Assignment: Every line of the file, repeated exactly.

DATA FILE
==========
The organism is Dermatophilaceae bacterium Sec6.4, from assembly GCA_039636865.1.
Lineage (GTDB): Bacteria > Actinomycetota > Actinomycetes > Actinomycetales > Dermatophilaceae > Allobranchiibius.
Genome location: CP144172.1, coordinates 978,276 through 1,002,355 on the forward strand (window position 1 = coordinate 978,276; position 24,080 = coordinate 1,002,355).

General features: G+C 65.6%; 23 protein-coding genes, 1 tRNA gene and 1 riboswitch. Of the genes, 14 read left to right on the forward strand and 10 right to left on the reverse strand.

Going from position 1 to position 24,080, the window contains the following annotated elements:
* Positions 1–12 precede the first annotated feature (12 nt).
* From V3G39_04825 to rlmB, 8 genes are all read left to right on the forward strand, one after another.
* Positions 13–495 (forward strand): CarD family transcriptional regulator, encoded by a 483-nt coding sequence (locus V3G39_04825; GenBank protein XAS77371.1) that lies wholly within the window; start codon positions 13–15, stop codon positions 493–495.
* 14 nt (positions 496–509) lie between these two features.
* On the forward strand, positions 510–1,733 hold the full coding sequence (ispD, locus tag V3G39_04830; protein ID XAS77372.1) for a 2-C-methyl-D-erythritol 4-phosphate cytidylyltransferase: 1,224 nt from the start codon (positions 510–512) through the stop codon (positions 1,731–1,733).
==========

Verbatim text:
The organism is Dermatophilaceae bacterium Sec6.4, from assembly GCA_039636865.1.
Lineage (GTDB): Bacteria > Actinomycetota > Actinomycetes > Actinomycetales > Dermatophilaceae > Allobranchiibius.
Genome location: CP144172.1, coordinates 978,276 through 1,002,355 on the forward strand (window position 1 = coordinate 978,276; position 24,080 = coordinate 1,002,355).

General features: G+C 65.6%; 23 protein-coding genes, 1 tRNA gene and 1 riboswitch. Of the genes, 14 read left to right on the forward strand and 10 right to left on the reverse strand.

Going from position 1 to position 24,080, the window contains the following annotated elements:
* Positions 1–12 precede the first annotated feature (12 nt).
* From V3G39_04825 to rlmB, 8 genes are all read left to right on the forward strand, one after another.
* Positions 13–495 (forward strand): CarD family transcriptional regulator, encoded by a 483-nt coding sequence (locus V3G39_04825; GenBank protein XAS77371.1) that lies wholly within the window; start codon positions 13–15, stop codon positions 493–495.
* 14 nt (positions 496–509) lie between these two features.
* On the forward strand, positions 510–1,733 hold the full coding sequence (ispD, locus tag V3G39_04830; protein ID XAS77372.1) for a 2-C-methyl-D-erythritol 4-phosphate cytidylyltransferase: 1,224 nt from the start codon (positions 510–512) through the stop codon (positions 1,731–1,733).